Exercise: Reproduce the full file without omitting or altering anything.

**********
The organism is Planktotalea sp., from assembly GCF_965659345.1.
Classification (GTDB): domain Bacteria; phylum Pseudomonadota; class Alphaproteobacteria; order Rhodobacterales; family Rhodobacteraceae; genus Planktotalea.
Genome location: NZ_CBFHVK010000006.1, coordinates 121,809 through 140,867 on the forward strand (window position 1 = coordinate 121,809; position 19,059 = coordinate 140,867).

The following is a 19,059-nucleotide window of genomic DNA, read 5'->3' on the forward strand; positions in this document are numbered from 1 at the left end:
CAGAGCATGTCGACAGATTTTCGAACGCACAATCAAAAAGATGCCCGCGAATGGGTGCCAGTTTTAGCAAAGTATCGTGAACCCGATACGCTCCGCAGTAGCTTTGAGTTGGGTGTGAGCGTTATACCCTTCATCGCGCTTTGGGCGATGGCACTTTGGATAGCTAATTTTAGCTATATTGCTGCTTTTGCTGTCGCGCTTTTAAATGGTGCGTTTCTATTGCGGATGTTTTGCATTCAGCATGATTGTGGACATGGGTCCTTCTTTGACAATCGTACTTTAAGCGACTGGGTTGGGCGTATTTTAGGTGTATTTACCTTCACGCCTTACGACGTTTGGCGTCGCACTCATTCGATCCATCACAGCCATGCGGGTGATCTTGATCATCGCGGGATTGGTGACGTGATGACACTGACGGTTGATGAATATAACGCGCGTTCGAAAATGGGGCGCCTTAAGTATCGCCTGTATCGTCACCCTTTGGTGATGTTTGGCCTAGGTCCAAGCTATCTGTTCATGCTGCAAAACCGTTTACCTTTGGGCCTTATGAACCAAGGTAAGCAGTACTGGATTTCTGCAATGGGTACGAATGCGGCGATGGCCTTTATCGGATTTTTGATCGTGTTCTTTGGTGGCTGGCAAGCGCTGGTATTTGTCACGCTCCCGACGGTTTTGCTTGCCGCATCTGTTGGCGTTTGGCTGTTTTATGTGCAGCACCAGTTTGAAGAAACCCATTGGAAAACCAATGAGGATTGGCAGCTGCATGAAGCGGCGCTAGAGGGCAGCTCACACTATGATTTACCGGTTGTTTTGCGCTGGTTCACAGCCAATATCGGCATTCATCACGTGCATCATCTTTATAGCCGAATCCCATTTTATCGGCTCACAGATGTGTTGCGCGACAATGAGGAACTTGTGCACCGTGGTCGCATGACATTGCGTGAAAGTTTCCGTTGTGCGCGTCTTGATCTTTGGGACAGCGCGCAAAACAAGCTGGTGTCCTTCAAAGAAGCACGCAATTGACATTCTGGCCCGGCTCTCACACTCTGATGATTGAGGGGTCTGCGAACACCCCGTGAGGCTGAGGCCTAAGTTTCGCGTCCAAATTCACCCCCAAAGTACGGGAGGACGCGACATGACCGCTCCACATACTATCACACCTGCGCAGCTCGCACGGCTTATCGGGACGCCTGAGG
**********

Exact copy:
The organism is Planktotalea sp., from assembly GCF_965659345.1.
Classification (GTDB): domain Bacteria; phylum Pseudomonadota; class Alphaproteobacteria; order Rhodobacterales; family Rhodobacteraceae; genus Planktotalea.
Genome location: NZ_CBFHVK010000006.1, coordinates 121,809 through 140,867 on the forward strand (window position 1 = coordinate 121,809; position 19,059 = coordinate 140,867).

The following is a 19,059-nucleotide window of genomic DNA, read 5'->3' on the forward strand; positions in this document are numbered from 1 at the left end:
CAGAGCATGTCGACAGATTTTCGAACGCACAATCAAAAAGATGCCCGCGAATGGGTGCCAGTTTTAGCAAAGTATCGTGAACCCGATACGCTCCGCAGTAGCTTTGAGTTGGGTGTGAGCGTTATACCCTTCATCGCGCTTTGGGCGATGGCACTTTGGATAGCTAATTTTAGCTATATTGCTGCTTTTGCTGTCGCGCTTTTAAATGGTGCGTTTCTATTGCGGATGTTTTGCATTCAGCATGATTGTGGACATGGGTCCTTCTTTGACAATCGTACTTTAAGCGACTGGGTTGGGCGTATTTTAGGTGTATTTACCTTCACGCCTTACGACGTTTGGCGTCGCACTCATTCGATCCATCACAGCCATGCGGGTGATCTTGATCATCGCGGGATTGGTGACGTGATGACACTGACGGTTGATGAATATAACGCGCGTTCGAAAATGGGGCGCCTTAAGTATCGCCTGTATCGTCACCCTTTGGTGATGTTTGGCCTAGGTCCAAGCTATCTGTTCATGCTGCAAAACCGTTTACCTTTGGGCCTTATGAACCAAGGTAAGCAGTACTGGATTTCTGCAATGGGTACGAATGCGGCGATGGCCTTTATCGGATTTTTGATCGTGTTCTTTGGTGGCTGGCAAGCGCTGGTATTTGTCACGCTCCCGACGGTTTTGCTTGCCGCATCTGTTGGCGTTTGGCTGTTTTATGTGCAGCACCAGTTTGAAGAAACCCATTGGAAAACCAATGAGGATTGGCAGCTGCATGAAGCGGCGCTAGAGGGCAGCTCACACTATGATTTACCGGTTGTTTTGCGCTGGTTCACAGCCAATATCGGCATTCATCACGTGCATCATCTTTATAGCCGAATCCCATTTTATCGGCTCACAGATGTGTTGCGCGACAATGAGGAACTTGTGCACCGTGGTCGCATGACATTGCGTGAAAGTTTCCGTTGTGCGCGTCTTGATCTTTGGGACAGCGCGCAAAACAAGCTGGTGTCCTTCAAAGAAGCACGCAATTGACATTCTGGCCCGGCTCTCACACTCTGATGATTGAGGGGTCTGCGAACACCCCGTGAGGCTGAGGCCTAAGTTTCGCGTCCAAATTCACCCCCAAAGTACGGGAGGACGCGACATGACCGCTCCACATACTATCACACCTGCGCAGCTCGCACGGCTTATCGGGACGCCTGAGG